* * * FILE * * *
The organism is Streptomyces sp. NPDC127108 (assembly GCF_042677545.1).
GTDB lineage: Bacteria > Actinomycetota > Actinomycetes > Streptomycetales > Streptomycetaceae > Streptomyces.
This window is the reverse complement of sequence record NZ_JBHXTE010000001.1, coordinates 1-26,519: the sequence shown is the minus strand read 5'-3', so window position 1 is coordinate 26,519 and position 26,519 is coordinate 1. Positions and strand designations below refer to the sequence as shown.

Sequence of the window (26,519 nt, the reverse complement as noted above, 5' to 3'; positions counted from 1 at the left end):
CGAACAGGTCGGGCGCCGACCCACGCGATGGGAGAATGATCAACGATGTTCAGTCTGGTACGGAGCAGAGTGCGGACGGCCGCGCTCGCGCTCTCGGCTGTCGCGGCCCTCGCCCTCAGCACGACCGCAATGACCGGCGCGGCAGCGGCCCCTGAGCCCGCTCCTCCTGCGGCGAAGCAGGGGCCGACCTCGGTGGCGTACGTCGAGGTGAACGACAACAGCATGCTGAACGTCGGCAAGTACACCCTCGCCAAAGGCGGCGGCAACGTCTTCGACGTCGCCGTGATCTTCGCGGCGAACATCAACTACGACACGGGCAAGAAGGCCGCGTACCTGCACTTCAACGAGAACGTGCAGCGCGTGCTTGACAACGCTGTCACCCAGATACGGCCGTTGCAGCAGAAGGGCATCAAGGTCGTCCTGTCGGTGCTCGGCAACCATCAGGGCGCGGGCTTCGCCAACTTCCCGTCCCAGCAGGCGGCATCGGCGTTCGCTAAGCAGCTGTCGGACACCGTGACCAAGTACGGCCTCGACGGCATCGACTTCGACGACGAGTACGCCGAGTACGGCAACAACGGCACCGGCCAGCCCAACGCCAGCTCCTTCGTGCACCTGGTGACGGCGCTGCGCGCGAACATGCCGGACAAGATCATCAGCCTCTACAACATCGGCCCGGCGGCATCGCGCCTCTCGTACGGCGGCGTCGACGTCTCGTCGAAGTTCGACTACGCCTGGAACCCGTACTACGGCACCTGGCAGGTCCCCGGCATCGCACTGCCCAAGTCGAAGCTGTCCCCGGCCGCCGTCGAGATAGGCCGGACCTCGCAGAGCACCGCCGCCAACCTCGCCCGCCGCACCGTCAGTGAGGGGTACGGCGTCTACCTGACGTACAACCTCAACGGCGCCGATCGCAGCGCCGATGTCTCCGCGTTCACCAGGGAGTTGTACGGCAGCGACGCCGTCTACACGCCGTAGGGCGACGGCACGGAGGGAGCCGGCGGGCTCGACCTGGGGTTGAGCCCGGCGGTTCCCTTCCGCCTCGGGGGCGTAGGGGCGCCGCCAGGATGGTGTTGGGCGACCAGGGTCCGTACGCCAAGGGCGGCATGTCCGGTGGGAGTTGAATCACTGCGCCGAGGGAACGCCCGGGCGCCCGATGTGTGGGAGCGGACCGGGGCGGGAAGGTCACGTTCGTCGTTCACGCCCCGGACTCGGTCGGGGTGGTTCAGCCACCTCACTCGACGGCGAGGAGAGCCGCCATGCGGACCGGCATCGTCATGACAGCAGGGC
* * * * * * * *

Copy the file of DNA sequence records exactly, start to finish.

The organism is Streptomyces sp. NPDC127108 (assembly GCF_042677545.1).
GTDB lineage: Bacteria > Actinomycetota > Actinomycetes > Streptomycetales > Streptomycetaceae > Streptomyces.
This window is the reverse complement of sequence record NZ_JBHXTE010000001.1, coordinates 1-26,519: the sequence shown is the minus strand read 5'-3', so window position 1 is coordinate 26,519 and position 26,519 is coordinate 1. Positions and strand designations below refer to the sequence as shown.

Sequence of the window (26,519 nt, the reverse complement as noted above, 5' to 3'; positions counted from 1 at the left end):
CGAACAGGTCGGGCGCCGACCCACGCGATGGGAGAATGATCAACGATGTTCAGTCTGGTACGGAGCAGAGTGCGGACGGCCGCGCTCGCGCTCTCGGCTGTCGCGGCCCTCGCCCTCAGCACGACCGCAATGACCGGCGCGGCAGCGGCCCCTGAGCCCGCTCCTCCTGCGGCGAAGCAGGGGCCGACCTCGGTGGCGTACGTCGAGGTGAACGACAACAGCATGCTGAACGTCGGCAAGTACACCCTCGCCAAAGGCGGCGGCAACGTCTTCGACGTCGCCGTGATCTTCGCGGCGAACATCAACTACGACACGGGCAAGAAGGCCGCGTACCTGCACTTCAACGAGAACGTGCAGCGCGTGCTTGACAACGCTGTCACCCAGATACGGCCGTTGCAGCAGAAGGGCATCAAGGTCGTCCTGTCGGTGCTCGGCAACCATCAGGGCGCGGGCTTCGCCAACTTCCCGTCCCAGCAGGCGGCATCGGCGTTCGCTAAGCAGCTGTCGGACACCGTGACCAAGTACGGCCTCGACGGCATCGACTTCGACGACGAGTACGCCGAGTACGGCAACAACGGCACCGGCCAGCCCAACGCCAGCTCCTTCGTGCACCTGGTGACGGCGCTGCGCGCGAACATGCCGGACAAGATCATCAGCCTCTACAACATCGGCCCGGCGGCATCGCGCCTCTCGTACGGCGGCGTCGACGTCTCGTCGAAGTTCGACTACGCCTGGAACCCGTACTACGGCACCTGGCAGGTCCCCGGCATCGCACTGCCCAAGTCGAAGCTGTCCCCGGCCGCCGTCGAGATAGGCCGGACCTCGCAGAGCACCGCCGCCAACCTCGCCCGCCGCACCGTCAGTGAGGGGTACGGCGTCTACCTGACGTACAACCTCAACGGCGCCGATCGCAGCGCCGATGTCTCCGCGTTCACCAGGGAGTTGTACGGCAGCGACGCCGTCTACACGCCGTAGGGCGACGGCACGGAGGGAGCCGGCGGGCTCGACCTGGGGTTGAGCCCGGCGGTTCCCTTCCGCCTCGGGGGCGTAGGGGCGCCGCCAGGATGGTGTTGGGCGACCAGGGTCCGTACGCCAAGGGCGGCATGTCCGGTGGGAGTTGAATCACTGCGCCGAGGGAACGCCCGGGCGCCCGATGTGTGGGAGCGGACCGGGGCGGGAAGGTCACGTTCGTCGTTCACGCCCCGGACTCGGTCGGGGTGGTTCAGCCACCTCACTCGACGGCGAGGAGAGCCGCCATGCGGACCGGCATCGTCATGACAGCAGGGC